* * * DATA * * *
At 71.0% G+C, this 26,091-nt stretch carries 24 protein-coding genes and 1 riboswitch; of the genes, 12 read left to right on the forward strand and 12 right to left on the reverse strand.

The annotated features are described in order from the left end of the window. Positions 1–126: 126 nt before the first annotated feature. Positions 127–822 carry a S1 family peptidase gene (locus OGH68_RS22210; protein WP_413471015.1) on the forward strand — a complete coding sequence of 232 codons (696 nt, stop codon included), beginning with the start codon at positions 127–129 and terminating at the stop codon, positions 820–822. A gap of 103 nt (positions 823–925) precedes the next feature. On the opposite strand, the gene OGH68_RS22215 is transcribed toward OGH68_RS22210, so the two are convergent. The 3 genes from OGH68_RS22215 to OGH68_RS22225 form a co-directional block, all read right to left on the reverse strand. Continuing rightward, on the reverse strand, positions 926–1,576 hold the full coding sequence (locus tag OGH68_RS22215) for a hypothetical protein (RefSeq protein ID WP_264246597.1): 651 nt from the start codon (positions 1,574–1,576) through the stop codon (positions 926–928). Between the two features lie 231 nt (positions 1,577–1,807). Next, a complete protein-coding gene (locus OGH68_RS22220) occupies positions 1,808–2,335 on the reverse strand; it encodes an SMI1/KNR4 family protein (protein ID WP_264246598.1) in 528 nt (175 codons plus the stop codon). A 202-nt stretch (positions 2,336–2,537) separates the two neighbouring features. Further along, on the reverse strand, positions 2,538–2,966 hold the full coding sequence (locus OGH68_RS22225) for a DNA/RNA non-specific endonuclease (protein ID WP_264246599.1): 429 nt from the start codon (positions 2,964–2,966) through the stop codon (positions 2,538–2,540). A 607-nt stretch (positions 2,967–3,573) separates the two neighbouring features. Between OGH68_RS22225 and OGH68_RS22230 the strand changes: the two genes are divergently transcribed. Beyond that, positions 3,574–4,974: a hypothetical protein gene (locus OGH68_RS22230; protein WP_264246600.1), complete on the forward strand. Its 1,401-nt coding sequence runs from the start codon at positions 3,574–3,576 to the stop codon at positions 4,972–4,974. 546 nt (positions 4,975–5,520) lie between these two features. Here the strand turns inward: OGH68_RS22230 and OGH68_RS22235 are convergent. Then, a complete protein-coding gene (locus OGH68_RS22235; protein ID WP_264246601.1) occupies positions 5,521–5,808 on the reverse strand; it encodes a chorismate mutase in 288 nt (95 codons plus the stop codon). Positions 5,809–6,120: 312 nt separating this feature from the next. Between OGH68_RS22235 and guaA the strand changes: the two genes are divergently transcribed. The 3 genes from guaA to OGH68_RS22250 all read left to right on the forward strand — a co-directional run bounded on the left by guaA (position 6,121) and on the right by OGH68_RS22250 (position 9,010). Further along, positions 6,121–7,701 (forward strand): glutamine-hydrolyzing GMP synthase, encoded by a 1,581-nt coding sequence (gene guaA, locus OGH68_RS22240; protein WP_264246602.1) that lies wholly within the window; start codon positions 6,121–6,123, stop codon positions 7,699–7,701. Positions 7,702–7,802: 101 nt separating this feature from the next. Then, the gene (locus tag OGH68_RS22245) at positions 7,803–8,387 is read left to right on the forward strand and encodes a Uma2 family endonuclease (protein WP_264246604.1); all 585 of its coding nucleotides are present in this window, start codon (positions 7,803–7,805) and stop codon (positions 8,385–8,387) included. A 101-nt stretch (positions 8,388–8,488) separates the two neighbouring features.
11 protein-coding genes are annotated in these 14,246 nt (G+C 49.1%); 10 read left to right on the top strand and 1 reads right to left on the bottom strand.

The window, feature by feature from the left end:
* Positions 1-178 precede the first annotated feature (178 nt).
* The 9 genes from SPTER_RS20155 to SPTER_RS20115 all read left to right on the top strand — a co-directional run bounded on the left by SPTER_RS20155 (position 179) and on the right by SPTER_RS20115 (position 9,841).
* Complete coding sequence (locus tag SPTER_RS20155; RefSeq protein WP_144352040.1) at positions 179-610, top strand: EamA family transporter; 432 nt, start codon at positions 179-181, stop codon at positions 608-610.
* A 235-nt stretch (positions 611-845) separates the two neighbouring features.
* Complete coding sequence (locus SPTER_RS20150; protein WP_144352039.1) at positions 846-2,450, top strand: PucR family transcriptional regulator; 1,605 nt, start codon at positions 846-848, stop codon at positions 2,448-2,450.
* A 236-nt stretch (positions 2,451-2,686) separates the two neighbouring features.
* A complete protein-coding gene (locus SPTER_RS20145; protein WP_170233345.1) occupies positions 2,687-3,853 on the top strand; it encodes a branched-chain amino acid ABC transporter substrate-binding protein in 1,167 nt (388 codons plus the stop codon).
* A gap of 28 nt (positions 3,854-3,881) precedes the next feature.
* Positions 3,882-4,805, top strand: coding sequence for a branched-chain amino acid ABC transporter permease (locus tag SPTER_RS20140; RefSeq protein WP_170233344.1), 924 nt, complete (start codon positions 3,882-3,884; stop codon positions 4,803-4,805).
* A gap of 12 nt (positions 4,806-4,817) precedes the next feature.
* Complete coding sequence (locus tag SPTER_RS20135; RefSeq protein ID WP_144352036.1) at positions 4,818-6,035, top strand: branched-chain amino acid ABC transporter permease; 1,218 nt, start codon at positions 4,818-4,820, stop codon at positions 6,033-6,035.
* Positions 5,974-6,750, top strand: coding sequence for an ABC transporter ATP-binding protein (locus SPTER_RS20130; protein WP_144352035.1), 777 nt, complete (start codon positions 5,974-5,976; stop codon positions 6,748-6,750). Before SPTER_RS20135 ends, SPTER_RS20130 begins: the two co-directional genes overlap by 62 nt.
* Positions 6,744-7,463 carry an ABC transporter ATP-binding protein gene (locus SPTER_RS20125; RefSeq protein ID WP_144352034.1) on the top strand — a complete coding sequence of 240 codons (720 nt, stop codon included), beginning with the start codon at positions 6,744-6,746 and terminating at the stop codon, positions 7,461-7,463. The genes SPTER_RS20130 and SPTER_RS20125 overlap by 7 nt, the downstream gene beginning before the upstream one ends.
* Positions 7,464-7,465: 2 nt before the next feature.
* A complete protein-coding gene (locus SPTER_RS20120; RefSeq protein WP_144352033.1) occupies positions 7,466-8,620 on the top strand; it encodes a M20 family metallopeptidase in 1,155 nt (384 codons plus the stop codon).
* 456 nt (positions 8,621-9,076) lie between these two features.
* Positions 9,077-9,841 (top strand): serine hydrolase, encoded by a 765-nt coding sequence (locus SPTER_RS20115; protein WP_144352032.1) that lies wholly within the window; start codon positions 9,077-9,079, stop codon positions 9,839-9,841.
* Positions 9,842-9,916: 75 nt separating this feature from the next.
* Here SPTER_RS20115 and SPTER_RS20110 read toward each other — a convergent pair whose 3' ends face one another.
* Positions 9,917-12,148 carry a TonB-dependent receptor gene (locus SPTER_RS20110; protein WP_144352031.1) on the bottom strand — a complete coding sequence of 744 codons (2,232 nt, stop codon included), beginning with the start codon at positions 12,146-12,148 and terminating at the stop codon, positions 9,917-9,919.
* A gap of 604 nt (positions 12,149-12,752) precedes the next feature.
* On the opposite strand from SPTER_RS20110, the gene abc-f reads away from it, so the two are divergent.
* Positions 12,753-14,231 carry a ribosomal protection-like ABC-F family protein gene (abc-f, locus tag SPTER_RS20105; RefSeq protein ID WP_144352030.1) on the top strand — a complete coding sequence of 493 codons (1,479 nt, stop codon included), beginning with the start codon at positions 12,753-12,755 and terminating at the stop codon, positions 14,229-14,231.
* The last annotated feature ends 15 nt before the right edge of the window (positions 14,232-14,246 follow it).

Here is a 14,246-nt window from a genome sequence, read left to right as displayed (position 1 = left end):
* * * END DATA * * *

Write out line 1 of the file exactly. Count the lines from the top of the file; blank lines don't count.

At 71.0% G+C, this 26,091-nt stretch carries 24 protein-coding genes and 1 riboswitch; of the genes, 12 read left to right on the forward strand and 12 right to left on the reverse strand.